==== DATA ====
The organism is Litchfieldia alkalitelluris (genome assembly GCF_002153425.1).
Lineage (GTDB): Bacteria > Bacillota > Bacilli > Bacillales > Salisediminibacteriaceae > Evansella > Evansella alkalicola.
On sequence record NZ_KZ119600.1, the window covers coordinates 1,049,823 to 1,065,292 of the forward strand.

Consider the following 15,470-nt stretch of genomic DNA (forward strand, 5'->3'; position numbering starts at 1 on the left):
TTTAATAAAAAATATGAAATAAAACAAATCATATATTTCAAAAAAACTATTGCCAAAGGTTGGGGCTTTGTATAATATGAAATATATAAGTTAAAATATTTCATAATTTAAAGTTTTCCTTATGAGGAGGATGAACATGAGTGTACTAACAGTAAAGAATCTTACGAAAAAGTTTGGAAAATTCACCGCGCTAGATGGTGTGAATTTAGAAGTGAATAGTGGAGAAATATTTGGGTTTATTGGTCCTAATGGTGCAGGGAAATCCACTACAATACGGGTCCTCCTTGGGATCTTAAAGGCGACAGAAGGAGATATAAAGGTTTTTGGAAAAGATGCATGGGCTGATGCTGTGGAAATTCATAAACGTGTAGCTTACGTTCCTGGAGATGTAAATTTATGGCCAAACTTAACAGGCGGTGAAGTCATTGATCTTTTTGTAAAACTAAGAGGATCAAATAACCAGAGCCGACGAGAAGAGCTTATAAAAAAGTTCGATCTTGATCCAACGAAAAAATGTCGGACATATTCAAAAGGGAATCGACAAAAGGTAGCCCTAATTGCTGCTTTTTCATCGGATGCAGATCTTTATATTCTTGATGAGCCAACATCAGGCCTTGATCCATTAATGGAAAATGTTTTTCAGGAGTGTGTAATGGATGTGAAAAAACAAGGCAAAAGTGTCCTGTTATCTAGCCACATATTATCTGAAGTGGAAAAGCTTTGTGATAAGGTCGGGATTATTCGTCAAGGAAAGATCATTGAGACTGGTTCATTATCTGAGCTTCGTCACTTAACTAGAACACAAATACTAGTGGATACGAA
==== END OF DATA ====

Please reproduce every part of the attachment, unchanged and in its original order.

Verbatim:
The organism is Litchfieldia alkalitelluris (genome assembly GCF_002153425.1).
Lineage (GTDB): Bacteria > Bacillota > Bacilli > Bacillales > Salisediminibacteriaceae > Evansella > Evansella alkalicola.
On sequence record NZ_KZ119600.1, the window covers coordinates 1,049,823 to 1,065,292 of the forward strand.

Consider the following 15,470-nt stretch of genomic DNA (forward strand, 5'->3'; position numbering starts at 1 on the left):
TTTAATAAAAAATATGAAATAAAACAAATCATATATTTCAAAAAAACTATTGCCAAAGGTTGGGGCTTTGTATAATATGAAATATATAAGTTAAAATATTTCATAATTTAAAGTTTTCCTTATGAGGAGGATGAACATGAGTGTACTAACAGTAAAGAATCTTACGAAAAAGTTTGGAAAATTCACCGCGCTAGATGGTGTGAATTTAGAAGTGAATAGTGGAGAAATATTTGGGTTTATTGGTCCTAATGGTGCAGGGAAATCCACTACAATACGGGTCCTCCTTGGGATCTTAAAGGCGACAGAAGGAGATATAAAGGTTTTTGGAAAAGATGCATGGGCTGATGCTGTGGAAATTCATAAACGTGTAGCTTACGTTCCTGGAGATGTAAATTTATGGCCAAACTTAACAGGCGGTGAAGTCATTGATCTTTTTGTAAAACTAAGAGGATCAAATAACCAGAGCCGACGAGAAGAGCTTATAAAAAAGTTCGATCTTGATCCAACGAAAAAATGTCGGACATATTCAAAAGGGAATCGACAAAAGGTAGCCCTAATTGCTGCTTTTTCATCGGATGCAGATCTTTATATTCTTGATGAGCCAACATCAGGCCTTGATCCATTAATGGAAAATGTTTTTCAGGAGTGTGTAATGGATGTGAAAAAACAAGGCAAAAGTGTCCTGTTATCTAGCCACATATTATCTGAAGTGGAAAAGCTTTGTGATAAGGTCGGGATTATTCGTCAAGGAAAGATCATTGAGACTGGTTCATTATCTGAGCTTCGTCACTTAACTAGAACACAAATACTAGTGGATACGAA